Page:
When going through a divorce, your attention is likely on the divorce itself. It is time consuming, stressful and can cause you a lot of heartache and headache. But you should also pay attention to your child, for their own sake.
Not only does this allow you to support them through the split, but it also lets you pick up on potential signs of parental alienation.
Behavioral signs of PAS stress
Psychology Today discusses parental alienation syndrome, which most children experience in this scenario. Parental alienation happens when a co-parent tries to intentionally drive a wedge between their child and ex-spouse. They have many reasons for doing this, but many of them are ultimately somewhat petty. Unfortunately, no matter what the reason, it can do serious and lasting damage to your child, your relationship and you.
Thus, you want to keep an eye out for red flags before things get out of hand. First, keep an eye on your child’s behavior. Many victims of parental alienation first display behavioral changes due to the stress this process creates. Your child may thus withdraw and grow despondent and seemingly depressed. On the other hand, they might lash out more and seem easier to agitate.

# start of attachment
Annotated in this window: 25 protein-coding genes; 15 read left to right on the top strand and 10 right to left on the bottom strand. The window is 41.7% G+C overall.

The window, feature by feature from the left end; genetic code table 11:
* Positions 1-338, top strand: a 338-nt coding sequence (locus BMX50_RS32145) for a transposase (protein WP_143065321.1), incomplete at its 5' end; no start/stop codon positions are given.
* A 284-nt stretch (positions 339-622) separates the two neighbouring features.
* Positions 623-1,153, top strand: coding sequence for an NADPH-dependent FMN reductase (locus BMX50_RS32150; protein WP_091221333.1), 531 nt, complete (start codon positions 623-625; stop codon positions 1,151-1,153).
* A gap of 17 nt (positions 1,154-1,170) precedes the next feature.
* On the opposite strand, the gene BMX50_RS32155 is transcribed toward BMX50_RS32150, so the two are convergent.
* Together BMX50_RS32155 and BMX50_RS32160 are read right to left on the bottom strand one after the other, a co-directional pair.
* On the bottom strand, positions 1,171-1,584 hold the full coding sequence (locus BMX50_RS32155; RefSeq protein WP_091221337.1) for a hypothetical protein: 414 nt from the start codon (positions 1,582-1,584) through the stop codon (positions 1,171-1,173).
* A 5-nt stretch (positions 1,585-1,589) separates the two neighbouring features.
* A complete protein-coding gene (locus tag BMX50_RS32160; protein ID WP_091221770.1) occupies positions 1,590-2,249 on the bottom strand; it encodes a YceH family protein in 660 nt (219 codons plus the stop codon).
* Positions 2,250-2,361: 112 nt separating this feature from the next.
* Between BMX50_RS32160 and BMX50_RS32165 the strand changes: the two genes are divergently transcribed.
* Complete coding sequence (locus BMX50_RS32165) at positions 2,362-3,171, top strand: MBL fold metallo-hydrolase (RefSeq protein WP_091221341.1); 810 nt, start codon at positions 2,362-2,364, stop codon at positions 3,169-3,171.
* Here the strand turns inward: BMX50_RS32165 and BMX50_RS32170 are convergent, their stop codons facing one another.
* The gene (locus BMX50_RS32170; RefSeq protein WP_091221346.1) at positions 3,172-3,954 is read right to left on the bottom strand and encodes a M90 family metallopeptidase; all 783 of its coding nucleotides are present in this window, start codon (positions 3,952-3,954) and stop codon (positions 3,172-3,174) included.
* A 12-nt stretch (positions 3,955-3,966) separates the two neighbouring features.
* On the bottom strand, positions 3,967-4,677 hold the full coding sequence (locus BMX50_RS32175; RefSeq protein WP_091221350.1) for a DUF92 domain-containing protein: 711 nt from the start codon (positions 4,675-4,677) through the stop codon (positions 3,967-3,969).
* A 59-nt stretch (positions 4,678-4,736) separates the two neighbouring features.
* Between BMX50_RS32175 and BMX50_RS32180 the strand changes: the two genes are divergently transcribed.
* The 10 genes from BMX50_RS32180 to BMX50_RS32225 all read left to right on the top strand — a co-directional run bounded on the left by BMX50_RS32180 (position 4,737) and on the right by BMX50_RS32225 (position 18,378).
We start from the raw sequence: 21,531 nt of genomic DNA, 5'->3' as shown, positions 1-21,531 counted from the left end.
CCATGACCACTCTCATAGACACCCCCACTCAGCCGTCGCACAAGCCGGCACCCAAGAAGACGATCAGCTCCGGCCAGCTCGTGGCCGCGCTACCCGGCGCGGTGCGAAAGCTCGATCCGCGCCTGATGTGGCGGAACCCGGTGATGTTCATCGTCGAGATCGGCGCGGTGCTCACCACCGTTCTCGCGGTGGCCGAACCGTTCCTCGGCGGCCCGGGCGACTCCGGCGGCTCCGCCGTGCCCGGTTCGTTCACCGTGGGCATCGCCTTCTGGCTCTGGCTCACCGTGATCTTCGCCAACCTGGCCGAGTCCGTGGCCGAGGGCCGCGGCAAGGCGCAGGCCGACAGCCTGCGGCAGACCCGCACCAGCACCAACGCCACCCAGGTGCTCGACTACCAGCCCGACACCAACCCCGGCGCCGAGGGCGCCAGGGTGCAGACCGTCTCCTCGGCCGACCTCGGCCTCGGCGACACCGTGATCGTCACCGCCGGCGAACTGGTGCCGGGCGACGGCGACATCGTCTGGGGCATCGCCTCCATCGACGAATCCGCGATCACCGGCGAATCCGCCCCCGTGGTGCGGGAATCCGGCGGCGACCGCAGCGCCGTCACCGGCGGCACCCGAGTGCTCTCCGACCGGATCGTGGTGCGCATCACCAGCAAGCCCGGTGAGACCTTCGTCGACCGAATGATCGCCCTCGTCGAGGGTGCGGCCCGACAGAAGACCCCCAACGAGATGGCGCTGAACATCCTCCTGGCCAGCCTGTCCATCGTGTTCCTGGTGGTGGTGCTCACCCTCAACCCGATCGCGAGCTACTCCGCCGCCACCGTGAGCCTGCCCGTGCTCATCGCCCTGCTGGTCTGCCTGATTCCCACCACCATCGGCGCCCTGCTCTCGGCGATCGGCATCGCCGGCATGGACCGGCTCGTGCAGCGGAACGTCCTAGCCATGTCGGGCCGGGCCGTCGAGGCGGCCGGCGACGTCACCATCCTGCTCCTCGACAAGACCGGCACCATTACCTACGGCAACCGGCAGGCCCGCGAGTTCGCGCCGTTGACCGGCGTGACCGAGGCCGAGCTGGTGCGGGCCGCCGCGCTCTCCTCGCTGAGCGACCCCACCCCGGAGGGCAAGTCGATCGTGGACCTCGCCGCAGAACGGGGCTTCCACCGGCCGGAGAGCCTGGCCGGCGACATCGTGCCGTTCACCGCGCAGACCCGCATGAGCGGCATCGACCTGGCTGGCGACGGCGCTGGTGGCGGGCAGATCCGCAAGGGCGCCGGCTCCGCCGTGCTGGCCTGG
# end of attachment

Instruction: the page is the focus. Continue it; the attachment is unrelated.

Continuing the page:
Increasing amounts of critique
Watch out for unsolicited criticism, too. Obviously, it is not uncommon for a child to complain about things every now and then. But what if there is a sudden and dramatic upswing in their criticism? Do they suddenly have something against just about everything you do? Does it include things they previously had no issues with? These can all potentially act as warning signs that point toward parental alienation.